Everybody knows the story of my meeting with Patti Smith but she’s not the only one of the artists of the New York underground scene of the late 1970s who I’ve met. Yes, of the CBGB centred scene-makers, I’ve also talked to John Cale and Richard Hell, exchanged grunts with Tom Verlaine and hung with Lenny Kaye. OK I confess to having engineered these encounters, mainly by blagging my way backstage, but my coming face-to-face with the Queen of NYC cool, Debbie Harry, that was totally unexpected.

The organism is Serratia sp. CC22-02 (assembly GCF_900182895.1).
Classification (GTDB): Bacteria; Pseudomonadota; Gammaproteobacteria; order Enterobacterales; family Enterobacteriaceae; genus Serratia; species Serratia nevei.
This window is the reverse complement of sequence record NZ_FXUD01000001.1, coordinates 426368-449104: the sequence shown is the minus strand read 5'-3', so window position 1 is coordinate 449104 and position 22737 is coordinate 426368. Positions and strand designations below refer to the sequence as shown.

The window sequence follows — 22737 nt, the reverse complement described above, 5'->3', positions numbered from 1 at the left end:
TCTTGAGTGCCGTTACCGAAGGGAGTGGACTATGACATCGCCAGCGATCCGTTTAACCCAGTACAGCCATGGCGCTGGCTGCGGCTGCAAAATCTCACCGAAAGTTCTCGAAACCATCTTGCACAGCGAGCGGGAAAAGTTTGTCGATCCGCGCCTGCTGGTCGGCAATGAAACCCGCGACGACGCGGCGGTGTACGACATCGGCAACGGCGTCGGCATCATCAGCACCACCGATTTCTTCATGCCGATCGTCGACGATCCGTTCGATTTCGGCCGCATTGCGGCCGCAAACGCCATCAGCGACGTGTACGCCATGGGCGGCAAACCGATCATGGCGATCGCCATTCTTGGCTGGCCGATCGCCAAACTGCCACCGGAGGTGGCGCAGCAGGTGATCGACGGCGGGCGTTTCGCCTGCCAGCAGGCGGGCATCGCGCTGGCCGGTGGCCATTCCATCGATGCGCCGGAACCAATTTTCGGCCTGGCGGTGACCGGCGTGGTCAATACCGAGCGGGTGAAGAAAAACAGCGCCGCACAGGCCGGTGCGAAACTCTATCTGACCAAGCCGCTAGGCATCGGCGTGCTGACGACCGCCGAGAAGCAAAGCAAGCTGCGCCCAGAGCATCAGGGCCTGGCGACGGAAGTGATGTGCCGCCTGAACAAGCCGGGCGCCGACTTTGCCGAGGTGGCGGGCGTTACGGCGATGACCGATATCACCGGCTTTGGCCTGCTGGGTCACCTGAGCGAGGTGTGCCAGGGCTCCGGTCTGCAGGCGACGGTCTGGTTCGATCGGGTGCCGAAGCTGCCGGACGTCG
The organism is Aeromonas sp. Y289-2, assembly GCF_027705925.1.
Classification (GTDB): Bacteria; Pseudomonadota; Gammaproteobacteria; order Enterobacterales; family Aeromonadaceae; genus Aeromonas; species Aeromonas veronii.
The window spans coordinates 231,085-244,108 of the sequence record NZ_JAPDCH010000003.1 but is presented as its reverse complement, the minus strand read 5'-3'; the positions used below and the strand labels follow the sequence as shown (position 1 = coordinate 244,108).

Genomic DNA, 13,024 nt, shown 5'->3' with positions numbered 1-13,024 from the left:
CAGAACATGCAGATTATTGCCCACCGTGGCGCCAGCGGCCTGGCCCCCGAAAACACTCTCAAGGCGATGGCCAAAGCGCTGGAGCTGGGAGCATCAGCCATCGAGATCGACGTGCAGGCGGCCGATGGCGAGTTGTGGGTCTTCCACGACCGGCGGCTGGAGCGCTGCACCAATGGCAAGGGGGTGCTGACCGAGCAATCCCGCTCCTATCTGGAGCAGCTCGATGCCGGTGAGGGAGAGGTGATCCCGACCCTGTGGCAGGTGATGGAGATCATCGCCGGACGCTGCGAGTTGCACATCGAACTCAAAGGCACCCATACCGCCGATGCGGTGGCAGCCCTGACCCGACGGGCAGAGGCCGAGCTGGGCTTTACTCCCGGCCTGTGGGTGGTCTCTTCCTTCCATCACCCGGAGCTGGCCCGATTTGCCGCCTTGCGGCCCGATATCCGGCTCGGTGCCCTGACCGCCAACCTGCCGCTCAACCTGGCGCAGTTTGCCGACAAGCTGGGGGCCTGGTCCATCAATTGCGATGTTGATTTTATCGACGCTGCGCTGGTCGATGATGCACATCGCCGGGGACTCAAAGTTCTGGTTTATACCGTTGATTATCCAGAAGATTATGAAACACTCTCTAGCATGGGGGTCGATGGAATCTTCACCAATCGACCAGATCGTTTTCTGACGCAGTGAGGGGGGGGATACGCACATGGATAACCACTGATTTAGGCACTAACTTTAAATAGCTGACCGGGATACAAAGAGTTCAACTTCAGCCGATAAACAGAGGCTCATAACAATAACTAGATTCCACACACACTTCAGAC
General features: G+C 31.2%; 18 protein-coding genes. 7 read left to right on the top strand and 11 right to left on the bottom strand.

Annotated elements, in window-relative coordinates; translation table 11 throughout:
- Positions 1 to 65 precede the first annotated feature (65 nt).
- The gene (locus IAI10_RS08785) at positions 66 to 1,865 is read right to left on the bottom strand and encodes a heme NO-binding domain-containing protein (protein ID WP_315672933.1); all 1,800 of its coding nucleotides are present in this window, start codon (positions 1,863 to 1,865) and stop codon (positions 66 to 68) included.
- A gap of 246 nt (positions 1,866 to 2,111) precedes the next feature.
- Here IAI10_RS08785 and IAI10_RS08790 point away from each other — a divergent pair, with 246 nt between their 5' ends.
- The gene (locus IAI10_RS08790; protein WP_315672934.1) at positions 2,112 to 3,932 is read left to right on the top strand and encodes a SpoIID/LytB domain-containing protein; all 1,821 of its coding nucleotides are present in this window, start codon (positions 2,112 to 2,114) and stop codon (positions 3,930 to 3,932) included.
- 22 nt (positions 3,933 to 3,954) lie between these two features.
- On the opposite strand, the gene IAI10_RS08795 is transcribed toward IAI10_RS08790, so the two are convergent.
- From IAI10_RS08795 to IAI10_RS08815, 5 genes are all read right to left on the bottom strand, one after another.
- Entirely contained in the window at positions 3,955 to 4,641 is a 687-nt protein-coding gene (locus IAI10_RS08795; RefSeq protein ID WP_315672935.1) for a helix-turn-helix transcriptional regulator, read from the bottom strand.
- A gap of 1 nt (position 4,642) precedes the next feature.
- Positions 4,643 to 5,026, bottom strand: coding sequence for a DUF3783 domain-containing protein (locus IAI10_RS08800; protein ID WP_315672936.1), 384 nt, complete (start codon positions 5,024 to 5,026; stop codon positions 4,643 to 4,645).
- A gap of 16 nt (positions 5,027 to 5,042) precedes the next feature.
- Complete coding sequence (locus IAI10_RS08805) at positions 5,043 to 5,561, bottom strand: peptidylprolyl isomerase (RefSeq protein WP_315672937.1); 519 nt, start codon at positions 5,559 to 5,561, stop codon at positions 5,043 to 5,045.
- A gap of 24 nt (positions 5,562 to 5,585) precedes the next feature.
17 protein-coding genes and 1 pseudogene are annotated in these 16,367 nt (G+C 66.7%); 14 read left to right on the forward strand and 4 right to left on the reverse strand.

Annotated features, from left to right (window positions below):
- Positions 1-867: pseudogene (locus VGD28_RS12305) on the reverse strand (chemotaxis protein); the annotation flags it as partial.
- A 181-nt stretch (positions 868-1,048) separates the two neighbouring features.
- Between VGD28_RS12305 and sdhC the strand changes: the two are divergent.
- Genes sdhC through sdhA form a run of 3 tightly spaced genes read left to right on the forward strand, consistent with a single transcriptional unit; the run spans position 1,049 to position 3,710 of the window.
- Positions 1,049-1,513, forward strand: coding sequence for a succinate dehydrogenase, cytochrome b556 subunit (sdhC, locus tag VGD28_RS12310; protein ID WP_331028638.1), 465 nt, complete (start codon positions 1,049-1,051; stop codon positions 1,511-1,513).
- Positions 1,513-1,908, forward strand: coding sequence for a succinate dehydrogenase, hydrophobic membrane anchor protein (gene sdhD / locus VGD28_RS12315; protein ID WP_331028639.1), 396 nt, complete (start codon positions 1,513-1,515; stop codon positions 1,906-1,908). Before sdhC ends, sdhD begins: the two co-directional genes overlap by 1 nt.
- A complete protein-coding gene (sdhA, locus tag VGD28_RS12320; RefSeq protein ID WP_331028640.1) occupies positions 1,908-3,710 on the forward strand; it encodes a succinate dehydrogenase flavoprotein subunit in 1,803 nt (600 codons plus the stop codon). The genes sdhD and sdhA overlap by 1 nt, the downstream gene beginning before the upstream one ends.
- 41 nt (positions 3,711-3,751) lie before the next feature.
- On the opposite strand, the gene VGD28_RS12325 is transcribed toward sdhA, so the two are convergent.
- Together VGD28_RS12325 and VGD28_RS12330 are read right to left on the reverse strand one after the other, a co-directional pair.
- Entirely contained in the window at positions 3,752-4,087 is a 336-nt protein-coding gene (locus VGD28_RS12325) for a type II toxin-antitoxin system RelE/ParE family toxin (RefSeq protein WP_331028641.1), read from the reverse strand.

Back in the early1990s like many other over-educated and underemployed graduates brought up on the NME, I gravitated - i.e. sank - to finding a job in Record and Tape, aka Music and Video. This chain of grimy second-hand shops started in Notting Hill Gate and ended up having many branches across London, later diversifying to selling ‘vintage’ clothes and other stuff. Which name the chain’s staff and customers refer to it as is a clear indication of their age, though both names are dated now. The shops were squalid places and not unlike the shop described by Nick Hornby in High Fidelity, staffed by people who were generally misanthropic and who